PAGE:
In his Law and Security scholarship, Richard Pildes, Sudler Family Professor of Constitutional Law, searches for alternatives to constitutional extremes. Consider his 2004 article, “Between Civil Libertarianism and Executive Unilateralism: An Institutional Process Approach to Rights During Wartime,” in which Pildes and co-author Samuel Issacharoff, Bonnie and Richard Reiss Professor of Constitutional Law, chart a course at odds with both the liberal advocacy of individual rights and the neoconservative ideal of judicial deference to presidential authority. The authors survey Supreme Court actions during wartime and surprisingly conclude that the justices have checked executive authority more often than conservatives recognize, but not through the individual-rights approach that liberals often urge. The Supreme Court has played this role by focusing on the procedural question of whether the president has obtained congressional approval for his actions.
The notorious internment of Japanese Americans during World War II offers a provocative comparison to today’s controversies over “enemy combatants.” There is now broad consensus that the forced relocation of U.S. citizens of Japanese descent sprang from panic and bigotry rather than real danger. The Supreme Court of that era shares in the notoriety because of its 1944 ruling in Korematsu v. United States deferring to the authority of President Franklin D. Roosevelt and Congress. But largely eclipsed in constitutional memory is Ex parte Endo, wherein a unanimous court held that the continued detention of Japanese Americans was illegal. The justices distinguished between the two actions: first, the emergency military roundup of Japanese Americans, and, second, the political judgment to detain the internees for years without any proof of disloyalty. “On the day the two decisions were handed down together, the most immediate practical matter at stake was whether the detained Japanese would be released,” the authors note. “Under Endo, they were.” As far as Pildes is concerned, the high court demonstrated sufficient backbone “to resist executive branch actions that, at most, rested on political and policy, rather than military, judgments.”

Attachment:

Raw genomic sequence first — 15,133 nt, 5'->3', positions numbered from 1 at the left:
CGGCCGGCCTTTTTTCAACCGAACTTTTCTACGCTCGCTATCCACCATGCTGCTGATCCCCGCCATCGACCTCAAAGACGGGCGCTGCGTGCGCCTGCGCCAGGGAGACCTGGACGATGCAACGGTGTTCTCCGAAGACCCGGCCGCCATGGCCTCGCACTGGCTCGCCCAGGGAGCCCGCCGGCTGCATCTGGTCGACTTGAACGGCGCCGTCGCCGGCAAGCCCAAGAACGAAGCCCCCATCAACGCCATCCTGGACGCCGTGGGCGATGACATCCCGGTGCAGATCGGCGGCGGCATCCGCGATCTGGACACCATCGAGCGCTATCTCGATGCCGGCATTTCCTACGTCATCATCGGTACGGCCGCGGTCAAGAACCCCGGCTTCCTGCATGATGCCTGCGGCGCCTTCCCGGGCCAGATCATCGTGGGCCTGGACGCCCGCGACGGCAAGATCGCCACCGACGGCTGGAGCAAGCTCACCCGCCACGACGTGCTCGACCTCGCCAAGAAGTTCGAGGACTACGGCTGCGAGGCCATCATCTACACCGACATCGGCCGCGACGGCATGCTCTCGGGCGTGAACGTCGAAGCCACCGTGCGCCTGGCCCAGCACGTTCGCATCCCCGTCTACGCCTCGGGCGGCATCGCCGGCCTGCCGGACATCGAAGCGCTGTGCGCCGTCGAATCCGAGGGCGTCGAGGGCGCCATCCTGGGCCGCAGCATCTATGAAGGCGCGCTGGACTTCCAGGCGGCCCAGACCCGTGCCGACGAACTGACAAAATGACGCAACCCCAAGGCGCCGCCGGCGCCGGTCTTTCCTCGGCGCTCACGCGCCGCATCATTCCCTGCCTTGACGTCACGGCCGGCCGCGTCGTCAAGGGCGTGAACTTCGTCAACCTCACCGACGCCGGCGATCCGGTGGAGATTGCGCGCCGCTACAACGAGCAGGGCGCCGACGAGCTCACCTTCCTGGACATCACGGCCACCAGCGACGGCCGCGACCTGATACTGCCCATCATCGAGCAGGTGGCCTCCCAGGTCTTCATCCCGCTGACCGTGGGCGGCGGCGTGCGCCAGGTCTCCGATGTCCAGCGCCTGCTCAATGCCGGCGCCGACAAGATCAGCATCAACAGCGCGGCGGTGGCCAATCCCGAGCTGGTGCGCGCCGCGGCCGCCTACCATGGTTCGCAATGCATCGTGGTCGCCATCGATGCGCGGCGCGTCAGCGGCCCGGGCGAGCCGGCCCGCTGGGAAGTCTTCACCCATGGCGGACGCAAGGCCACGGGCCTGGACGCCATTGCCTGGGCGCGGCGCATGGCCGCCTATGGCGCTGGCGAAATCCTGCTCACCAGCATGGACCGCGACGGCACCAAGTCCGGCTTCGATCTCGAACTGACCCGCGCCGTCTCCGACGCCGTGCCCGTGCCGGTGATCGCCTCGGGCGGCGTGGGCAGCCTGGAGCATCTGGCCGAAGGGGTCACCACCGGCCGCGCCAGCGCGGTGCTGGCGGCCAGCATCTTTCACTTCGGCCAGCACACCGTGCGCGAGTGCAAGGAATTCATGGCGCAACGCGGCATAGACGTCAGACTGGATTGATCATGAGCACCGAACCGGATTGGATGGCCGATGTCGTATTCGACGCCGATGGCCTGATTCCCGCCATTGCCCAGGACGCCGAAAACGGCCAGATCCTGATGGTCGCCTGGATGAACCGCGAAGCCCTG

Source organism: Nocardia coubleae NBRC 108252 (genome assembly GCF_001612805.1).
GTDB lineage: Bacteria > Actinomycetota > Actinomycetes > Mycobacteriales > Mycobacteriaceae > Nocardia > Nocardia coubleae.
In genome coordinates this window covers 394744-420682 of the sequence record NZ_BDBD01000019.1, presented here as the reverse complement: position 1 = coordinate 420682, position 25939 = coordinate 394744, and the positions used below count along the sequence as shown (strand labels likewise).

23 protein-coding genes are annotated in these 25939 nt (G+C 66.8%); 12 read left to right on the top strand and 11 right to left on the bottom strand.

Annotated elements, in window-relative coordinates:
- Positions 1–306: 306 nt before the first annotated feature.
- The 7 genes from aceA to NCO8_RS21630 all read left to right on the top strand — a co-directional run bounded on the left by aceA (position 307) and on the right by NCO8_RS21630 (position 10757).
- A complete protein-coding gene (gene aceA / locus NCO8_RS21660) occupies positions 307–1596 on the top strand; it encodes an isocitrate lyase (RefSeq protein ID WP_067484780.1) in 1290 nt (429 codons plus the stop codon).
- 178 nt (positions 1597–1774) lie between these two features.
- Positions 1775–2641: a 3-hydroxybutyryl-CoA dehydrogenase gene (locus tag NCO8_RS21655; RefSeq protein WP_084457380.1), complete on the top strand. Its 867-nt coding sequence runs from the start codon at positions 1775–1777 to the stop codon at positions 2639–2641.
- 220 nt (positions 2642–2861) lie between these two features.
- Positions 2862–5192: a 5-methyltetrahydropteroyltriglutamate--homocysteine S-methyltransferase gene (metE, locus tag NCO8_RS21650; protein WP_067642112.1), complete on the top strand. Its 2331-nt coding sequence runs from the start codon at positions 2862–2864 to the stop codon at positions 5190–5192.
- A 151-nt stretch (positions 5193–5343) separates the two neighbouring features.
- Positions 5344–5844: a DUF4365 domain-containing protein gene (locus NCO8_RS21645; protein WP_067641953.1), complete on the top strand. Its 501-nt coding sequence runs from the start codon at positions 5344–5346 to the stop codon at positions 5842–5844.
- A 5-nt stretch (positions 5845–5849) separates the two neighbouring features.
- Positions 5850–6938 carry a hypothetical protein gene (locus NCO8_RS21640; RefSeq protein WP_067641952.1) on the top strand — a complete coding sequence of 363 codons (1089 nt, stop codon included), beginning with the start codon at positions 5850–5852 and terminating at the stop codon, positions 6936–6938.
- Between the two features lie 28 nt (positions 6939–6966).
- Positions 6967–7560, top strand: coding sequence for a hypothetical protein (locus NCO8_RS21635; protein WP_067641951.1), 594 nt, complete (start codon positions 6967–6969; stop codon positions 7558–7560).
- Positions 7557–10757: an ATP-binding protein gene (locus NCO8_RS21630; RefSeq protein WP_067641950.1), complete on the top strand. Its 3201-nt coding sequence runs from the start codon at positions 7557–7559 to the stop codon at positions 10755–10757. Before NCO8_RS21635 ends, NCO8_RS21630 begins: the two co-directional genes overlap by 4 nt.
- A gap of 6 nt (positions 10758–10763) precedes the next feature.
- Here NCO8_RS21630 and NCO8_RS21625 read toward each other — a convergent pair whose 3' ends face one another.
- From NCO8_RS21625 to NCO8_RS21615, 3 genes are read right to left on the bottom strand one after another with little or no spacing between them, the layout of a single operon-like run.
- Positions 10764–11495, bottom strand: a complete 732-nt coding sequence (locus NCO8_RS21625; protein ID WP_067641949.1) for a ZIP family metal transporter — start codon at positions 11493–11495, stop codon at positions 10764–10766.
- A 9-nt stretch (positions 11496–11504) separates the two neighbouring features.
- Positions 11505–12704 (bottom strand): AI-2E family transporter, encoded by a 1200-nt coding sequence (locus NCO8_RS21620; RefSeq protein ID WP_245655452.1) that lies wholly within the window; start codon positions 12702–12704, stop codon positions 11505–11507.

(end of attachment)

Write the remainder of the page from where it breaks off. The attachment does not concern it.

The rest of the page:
Pildes suggests that by acting in this fashion, the judiciary can impose limits on executive power while leaving latitude for military decision-making. The Supreme Court has done just that, insisting that the conduct of the war on terrorism is not insulated from judicial oversight. The justices have upheld preventive detention of suspected terrorists at Guantánamo while insisting that detainees deserve to be tried under procedures approved by Congress. When the high court struck down the military commission system in 2006, Congress responded by passing legislation specifying how the commissions ought to work. In Pildes’s view, the judiciary has appropriately continued its role of channeling decisions to the “political branches,” while invalidating executive actions taken without legislative approval.